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Mayor Says Aldermen Should Decide Which Streets To Repair Despite Criticism

 Aldermen — not City Hall staffers — should decide which roads and sidewalks should get fixed, Mayor Rahm Emanuel said Friday.
Aldermen — not City Hall staffers — should decide which roads and sidewalks should get fixed, Mayor Rahm Emanuel said Friday.
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DNAinfo/Heather Cherone

THE LOOP — Mayor Rahm Emanuel Friday went to bat for one of the most beloved perks of Chicago aldermen, saying City Hall should not decide which roads and sidewalks should get fixed.

On Thursday, City Inspector General Joseph Ferguson released an audit that found the current system unequally funds wards. He suggested the decision-making authority should be taken from aldermen and given to engineers at the Chicago Department of Transportation.

However, Emanuel said that proposal would have unintended consequences in the real world — but acknowledged that it made sense from the perspective from someone focused on ensuring good government.

"If you sit around and walk around with a glass of white wine, you can say, ‘This is what the perfect world is,’" Emanuel said at an unrelated event kicking off renovations at the Quincy 'L' stop. "The worst thing you could do is cut off residents and have that be driven by downtown."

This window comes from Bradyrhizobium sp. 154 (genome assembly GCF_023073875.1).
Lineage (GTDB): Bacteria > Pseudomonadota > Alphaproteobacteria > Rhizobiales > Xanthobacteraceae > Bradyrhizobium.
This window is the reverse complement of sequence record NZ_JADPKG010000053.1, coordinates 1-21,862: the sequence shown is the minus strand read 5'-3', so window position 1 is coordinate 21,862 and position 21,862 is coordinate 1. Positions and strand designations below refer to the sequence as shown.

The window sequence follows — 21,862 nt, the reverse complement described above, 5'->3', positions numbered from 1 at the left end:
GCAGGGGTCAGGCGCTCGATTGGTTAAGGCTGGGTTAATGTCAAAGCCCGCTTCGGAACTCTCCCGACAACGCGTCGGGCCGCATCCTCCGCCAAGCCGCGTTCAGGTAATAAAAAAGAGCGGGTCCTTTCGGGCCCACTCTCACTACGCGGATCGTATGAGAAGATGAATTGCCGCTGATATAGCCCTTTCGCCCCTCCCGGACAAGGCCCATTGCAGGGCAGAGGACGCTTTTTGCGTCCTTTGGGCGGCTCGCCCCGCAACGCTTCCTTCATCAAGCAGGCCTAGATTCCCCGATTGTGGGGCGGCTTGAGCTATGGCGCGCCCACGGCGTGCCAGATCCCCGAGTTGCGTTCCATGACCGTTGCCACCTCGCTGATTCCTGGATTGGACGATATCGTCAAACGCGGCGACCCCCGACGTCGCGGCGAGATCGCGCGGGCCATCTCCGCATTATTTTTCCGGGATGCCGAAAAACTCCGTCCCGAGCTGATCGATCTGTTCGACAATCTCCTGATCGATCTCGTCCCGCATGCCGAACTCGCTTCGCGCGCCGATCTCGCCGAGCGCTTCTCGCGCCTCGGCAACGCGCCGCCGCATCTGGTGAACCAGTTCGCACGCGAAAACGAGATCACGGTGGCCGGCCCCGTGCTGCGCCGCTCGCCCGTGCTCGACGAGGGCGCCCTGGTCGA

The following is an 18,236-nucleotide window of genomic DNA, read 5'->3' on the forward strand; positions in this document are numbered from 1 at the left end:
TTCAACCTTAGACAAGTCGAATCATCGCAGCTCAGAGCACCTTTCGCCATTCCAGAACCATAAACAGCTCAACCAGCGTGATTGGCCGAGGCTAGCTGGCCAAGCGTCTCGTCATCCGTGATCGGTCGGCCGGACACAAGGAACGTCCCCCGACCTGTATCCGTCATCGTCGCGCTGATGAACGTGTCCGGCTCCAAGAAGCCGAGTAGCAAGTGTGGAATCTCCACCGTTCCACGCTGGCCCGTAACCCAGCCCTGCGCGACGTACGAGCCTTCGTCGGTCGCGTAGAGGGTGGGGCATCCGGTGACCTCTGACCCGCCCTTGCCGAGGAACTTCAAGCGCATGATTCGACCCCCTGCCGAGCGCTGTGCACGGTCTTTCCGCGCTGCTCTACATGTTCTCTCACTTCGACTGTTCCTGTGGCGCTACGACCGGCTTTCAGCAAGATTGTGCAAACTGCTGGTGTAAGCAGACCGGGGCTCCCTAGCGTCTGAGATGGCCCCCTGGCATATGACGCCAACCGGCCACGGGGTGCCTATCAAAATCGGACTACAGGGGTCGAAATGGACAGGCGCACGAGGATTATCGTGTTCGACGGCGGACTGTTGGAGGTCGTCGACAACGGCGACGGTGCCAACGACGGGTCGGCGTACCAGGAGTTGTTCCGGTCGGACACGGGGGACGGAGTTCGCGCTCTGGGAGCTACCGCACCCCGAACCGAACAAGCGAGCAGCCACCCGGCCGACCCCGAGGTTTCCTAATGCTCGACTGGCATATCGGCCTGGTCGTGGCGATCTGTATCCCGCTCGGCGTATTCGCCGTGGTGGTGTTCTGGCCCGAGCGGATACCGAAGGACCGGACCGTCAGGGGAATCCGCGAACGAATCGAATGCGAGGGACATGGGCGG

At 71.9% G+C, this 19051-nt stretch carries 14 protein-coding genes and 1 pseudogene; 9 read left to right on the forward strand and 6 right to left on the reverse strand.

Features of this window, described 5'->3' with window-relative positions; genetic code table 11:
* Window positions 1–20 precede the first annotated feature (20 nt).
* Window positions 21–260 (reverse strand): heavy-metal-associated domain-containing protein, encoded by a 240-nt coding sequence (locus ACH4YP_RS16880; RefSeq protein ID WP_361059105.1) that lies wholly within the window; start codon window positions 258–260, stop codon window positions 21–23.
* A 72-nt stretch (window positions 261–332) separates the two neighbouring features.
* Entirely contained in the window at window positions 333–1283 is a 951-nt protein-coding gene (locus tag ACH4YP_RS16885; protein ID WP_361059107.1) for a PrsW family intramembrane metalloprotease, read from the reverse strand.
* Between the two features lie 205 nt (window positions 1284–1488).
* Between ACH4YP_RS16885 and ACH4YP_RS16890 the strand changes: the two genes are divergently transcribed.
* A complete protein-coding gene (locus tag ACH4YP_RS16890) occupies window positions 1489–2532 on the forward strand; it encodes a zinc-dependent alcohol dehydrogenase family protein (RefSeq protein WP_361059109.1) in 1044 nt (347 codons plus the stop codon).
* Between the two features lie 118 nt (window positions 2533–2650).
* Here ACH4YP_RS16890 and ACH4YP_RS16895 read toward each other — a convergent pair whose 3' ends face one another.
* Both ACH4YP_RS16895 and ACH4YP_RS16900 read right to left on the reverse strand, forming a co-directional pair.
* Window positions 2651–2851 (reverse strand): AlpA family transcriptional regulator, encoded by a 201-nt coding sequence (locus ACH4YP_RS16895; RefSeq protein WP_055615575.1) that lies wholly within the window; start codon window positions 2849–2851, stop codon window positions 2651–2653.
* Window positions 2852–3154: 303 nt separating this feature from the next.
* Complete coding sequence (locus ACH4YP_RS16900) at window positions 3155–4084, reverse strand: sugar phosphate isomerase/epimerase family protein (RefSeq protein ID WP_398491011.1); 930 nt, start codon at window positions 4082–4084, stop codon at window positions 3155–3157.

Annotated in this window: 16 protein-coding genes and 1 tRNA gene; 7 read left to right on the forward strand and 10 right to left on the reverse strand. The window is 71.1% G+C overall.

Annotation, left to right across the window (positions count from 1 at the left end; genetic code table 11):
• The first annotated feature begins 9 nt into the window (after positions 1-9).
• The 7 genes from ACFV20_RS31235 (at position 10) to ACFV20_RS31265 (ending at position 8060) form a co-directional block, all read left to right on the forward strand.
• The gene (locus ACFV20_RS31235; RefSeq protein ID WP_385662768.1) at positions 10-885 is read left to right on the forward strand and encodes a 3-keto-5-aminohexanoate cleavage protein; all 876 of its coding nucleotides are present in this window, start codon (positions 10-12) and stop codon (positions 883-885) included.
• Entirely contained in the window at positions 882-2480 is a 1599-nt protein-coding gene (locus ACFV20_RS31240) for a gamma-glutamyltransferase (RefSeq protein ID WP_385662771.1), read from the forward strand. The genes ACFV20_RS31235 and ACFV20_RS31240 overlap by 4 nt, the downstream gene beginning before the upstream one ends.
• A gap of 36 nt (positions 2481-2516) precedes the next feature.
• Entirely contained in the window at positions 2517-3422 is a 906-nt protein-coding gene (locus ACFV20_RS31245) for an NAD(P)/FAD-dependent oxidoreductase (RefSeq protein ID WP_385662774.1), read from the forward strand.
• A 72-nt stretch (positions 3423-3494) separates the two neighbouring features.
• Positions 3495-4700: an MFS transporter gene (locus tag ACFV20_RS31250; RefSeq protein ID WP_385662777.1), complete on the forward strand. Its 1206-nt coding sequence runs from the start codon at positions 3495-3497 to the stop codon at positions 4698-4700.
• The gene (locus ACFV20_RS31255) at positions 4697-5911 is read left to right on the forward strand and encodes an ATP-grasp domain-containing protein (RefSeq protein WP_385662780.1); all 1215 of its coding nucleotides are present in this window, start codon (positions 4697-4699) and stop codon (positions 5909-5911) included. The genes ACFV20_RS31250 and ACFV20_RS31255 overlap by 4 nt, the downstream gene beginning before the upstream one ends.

Known as "menu money" for the list of permanent improvement projects that aldermen get to choose from, the project allows aldermen a pot of money to spend as they see fit — and curry favor with voters.

"The Menu Program as it exists masks systemic inequity and underfunding of core infrastructure — streets, alleys, and lights — and places the responsibility for managing infrastructure not with the technical experts but with legislators,” according to Ferguson's audit.

Ferguson found the city should have spent $228.8 million more in 2015 than it did to keep the city's residential infrastructure in good condition. In addition, the city's decision to fund road repairs at the discretion of aldermen makes it impossible for city officials to develop "a comprehensive long-term strategy to address residential infrastructure needs" and figure out a way to meet the need, according to the audit.

The best-funded ward got $9.3 million more than the worst funded ward, Ferguson said.

Because each ward gets the same amount, larger wards "receive a substantially lower percentage of menu funding required to maintain that infrastructure."

However, the mayor said he was open to changes in the the $84 million-a-year program — as long as they were from the "ground up."

Ferguson's audit prompted 9th Ward Ald. Anthony Beale, the chairman of the council's transportation committee to reintroduce a measure that would base the amount of money given to each alderman on the length of the roads and alleys in each ward.

Emanuel declined Friday to comment on that proposal.

Ferguson will meet in the coming weeks with Emanuel about another term in office.